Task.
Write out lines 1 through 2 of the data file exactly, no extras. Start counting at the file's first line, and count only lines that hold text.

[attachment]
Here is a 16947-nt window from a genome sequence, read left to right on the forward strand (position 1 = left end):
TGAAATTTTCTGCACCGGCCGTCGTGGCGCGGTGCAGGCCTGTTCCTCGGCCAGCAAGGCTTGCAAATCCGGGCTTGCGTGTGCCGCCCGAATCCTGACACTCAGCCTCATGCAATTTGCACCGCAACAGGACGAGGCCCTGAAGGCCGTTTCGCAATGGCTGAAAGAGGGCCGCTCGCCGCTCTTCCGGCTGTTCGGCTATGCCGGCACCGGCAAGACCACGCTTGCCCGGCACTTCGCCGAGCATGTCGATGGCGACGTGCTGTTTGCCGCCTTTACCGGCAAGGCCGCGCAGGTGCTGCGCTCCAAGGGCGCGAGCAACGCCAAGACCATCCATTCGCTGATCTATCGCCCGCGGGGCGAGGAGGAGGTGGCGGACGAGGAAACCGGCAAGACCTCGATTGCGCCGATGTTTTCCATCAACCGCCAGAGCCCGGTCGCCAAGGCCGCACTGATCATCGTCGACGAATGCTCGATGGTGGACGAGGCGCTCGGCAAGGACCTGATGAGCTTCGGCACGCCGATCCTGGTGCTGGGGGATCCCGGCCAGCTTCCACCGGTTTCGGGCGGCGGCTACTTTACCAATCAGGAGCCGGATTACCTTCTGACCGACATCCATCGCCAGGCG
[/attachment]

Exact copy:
Here is a 16947-nt window from a genome sequence, read left to right on the forward strand (position 1 = left end):
TGAAATTTTCTGCACCGGCCGTCGTGGCGCGGTGCAGGCCTGTTCCTCGGCCAGCAAGGCTTGCAAATCCGGGCTTGCGTGTGCCGCCCGAATCCTGACACTCAGCCTCATGCAATTTGCACCGCAACAGGACGAGGCCCTGAAGGCCGTTTCGCAATGGCTGAAAGAGGGCCGCTCGCCGCTCTTCCGGCTGTTCGGCTATGCCGGCACCGGCAAGACCACGCTTGCCCGGCACTTCGCCGAGCATGTCGATGGCGACGTGCTGTTTGCCGCCTTTACCGGCAAGGCCGCGCAGGTGCTGCGCTCCAAGGGCGCGAGCAACGCCAAGACCATCCATTCGCTGATCTATCGCCCGCGGGGCGAGGAGGAGGTGGCGGACGAGGAAACCGGCAAGACCTCGATTGCGCCGATGTTTTCCATCAACCGCCAGAGCCCGGTCGCCAAGGCCGCACTGATCATCGTCGACGAATGCTCGATGGTGGACGAGGCGCTCGGCAAGGACCTGATGAGCTTCGGCACGCCGATCCTGGTGCTGGGGGATCCCGGCCAGCTTCCACCGGTTTCGGGCGGCGGCTACTTTACCAATCAGGAGCCGGATTACCTTCTGACCGACATCCATCGCCAGGCG